Moderate alcohol consumption can increase the risk of acute stroke 

Moderate alcohol consumption can increase the risk of acute stroke

Research from the University of Galway and McMaster University has found that moderate and high alcohol consumption increases the risk of acute stroke.  

The researchers examined the alcohol consumption of almost 26,000 people worldwide. A quarter of those people were current drinkers; the remaining two-thirds were teetotal. 

The study analysed people from a range of ethnic backgrounds, across 27 countries, including Ireland and the UK. No association was found between low-level alcohol consumption and the risk of acute stroke.  

The findings have been published in Neurology.   

Acute stroke is a leading cause of death globally

“Each year, approximately 7,500 Irish people have a stroke, and around 2,000 of these people die. An estimated 30,000 people in Ireland are living with disabilities as a result of stroke,” said Professor Martin O’Donnell, who led the study alongside Professor Salim Yusuf from the Population Health Research Institute at McMaster University, Canada. 

“The study was designed to look at the key risk factors for stroke in different regions of the world, to inform approaches to population-level prevention. In this paper, we focused on the role of alcohol intake and stroke risk,” added Professor O’Donnell.  

It has been well-established through previous research that alcohol intake increases the risk of acute stroke, however, there has been uncertainty about whether low or moderate levels of drinking increased the risk. The researchers also wanted to understand if the association between alcohol intake and stroke varied by region and population.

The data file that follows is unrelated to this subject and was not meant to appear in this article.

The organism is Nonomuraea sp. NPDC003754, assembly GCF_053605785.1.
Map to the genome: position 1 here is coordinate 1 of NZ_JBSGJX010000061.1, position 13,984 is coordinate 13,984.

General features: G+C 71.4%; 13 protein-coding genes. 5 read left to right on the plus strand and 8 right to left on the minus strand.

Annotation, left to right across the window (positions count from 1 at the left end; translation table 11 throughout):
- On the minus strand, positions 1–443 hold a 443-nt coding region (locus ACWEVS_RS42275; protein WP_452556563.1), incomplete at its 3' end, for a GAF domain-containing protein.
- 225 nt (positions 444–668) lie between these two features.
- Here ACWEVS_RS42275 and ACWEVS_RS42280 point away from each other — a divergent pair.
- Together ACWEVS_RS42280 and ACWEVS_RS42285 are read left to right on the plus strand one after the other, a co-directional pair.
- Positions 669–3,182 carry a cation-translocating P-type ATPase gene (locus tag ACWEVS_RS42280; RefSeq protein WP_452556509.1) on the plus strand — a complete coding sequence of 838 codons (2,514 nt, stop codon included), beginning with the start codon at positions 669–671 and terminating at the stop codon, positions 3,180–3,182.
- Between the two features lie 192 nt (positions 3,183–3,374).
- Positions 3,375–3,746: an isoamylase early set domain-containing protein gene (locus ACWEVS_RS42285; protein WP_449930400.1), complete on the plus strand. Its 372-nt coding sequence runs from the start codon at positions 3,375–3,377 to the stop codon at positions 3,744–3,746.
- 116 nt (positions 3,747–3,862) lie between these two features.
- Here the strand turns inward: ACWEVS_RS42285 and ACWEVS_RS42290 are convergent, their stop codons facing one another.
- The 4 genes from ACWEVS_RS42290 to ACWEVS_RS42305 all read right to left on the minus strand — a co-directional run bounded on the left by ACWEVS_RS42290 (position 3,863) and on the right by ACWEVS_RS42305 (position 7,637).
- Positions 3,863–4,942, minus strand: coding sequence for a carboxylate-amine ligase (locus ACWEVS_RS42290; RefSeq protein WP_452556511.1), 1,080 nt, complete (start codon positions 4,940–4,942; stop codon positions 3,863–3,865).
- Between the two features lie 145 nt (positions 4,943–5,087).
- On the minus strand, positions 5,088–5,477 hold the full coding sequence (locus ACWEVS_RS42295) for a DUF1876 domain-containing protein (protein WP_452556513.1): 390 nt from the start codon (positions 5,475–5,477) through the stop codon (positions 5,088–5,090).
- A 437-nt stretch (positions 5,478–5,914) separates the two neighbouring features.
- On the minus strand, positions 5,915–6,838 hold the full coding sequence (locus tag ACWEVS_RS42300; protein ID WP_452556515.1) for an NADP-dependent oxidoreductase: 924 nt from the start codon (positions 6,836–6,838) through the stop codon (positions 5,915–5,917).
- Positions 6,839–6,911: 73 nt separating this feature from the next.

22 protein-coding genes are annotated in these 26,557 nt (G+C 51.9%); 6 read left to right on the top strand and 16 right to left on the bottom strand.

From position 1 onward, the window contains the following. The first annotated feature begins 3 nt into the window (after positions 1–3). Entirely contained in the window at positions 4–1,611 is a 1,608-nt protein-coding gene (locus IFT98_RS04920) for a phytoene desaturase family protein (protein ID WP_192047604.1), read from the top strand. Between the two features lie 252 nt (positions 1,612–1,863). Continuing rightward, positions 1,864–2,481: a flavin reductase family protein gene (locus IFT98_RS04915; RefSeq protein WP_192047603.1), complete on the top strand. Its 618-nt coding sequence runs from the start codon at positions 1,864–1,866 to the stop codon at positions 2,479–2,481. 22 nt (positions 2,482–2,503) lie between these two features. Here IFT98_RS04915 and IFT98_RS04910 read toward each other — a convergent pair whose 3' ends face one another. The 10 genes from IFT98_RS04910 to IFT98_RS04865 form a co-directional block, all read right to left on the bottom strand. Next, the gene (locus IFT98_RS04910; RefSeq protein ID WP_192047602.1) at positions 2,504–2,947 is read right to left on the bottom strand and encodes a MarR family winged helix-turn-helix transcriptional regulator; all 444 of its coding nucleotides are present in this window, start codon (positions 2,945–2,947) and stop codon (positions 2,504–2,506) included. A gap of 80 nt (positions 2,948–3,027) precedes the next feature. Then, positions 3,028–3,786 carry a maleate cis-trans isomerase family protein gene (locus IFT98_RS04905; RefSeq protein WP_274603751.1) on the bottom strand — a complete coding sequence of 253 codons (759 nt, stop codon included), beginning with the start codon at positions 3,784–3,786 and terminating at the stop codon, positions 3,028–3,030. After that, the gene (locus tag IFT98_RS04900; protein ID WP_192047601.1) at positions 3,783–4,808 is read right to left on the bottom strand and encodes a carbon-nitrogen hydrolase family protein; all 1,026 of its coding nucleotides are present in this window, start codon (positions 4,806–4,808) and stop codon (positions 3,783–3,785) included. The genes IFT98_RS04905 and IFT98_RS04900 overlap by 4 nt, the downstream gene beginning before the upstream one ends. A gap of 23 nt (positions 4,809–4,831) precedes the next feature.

“Overall, our findings indicate that high and moderate intake of alcohol was associated with increased odds of stroke, while we found no convincing link between low intake and stroke,” said Professor Andrew Smyth, Professor of Clinical Epidemiology at the University of Galway 

Different alcohol habits alter levels of risk

The researchers emphasised that the effects of alcohol intake are complex and are intertwined with socioeconomic factors such as education, smoking status, diet, and physical activity. The researchers were especially interested in the impact of ‘binge drinking’, as well as the effects of different types of alcohol.  

The research team established that the adverse risk of having seven drinks one day per week was likely to be greater than having one drink each day of the week. 

They found that beer consumption caused a 21% increase in the risk of acute stroke; this was significantly higher (73%) for intracerebral haemorrhage. Conversely, predominant wine consumption did not increase the risk of stroke.   

The researchers also found that current drinkers had a 14% increase in risk of stroke, and a 50% increase in the risk of intracerebral haemorrhage (stroke due to bleeding), but no increase in the risk of ischaemic stroke (stroke due to clots).   

They found that heavy episodic or ‘binge drinking’ – defined as more than 5 drinks in one day at least once a month – led to a 39% increase in all strokes; a 29% increase in ischaemic stroke; and 76% increase in intracerebral haemorrhage.  

“Worldwide there are differences in alcohol intake by gender, age, social class, education and occupation, as well as differences in the type of alcohol consumed and the pattern of drinking,” explained Professor Michelle Canavan, Established Professor of Older Adult Health, and Consultant Geriatrician.  

“Current drinking was linked with reduced risk of stroke in Western Europe and North America, but increased risk of stroke in India and South America. The greatest increases in stroke risk were seen for binge drinkers in South America, Africa, and India and with those who have high levels of alcohol consumption in China and south-east Asia. 

“Therefore, targeted interventions to manage high intake at the population level may help reduce stroke risk, particularly for males in these regions who are more likely to binge drink,” she concluded.

Subscribe to our newsletter


Please enter your comment!
Please enter your name here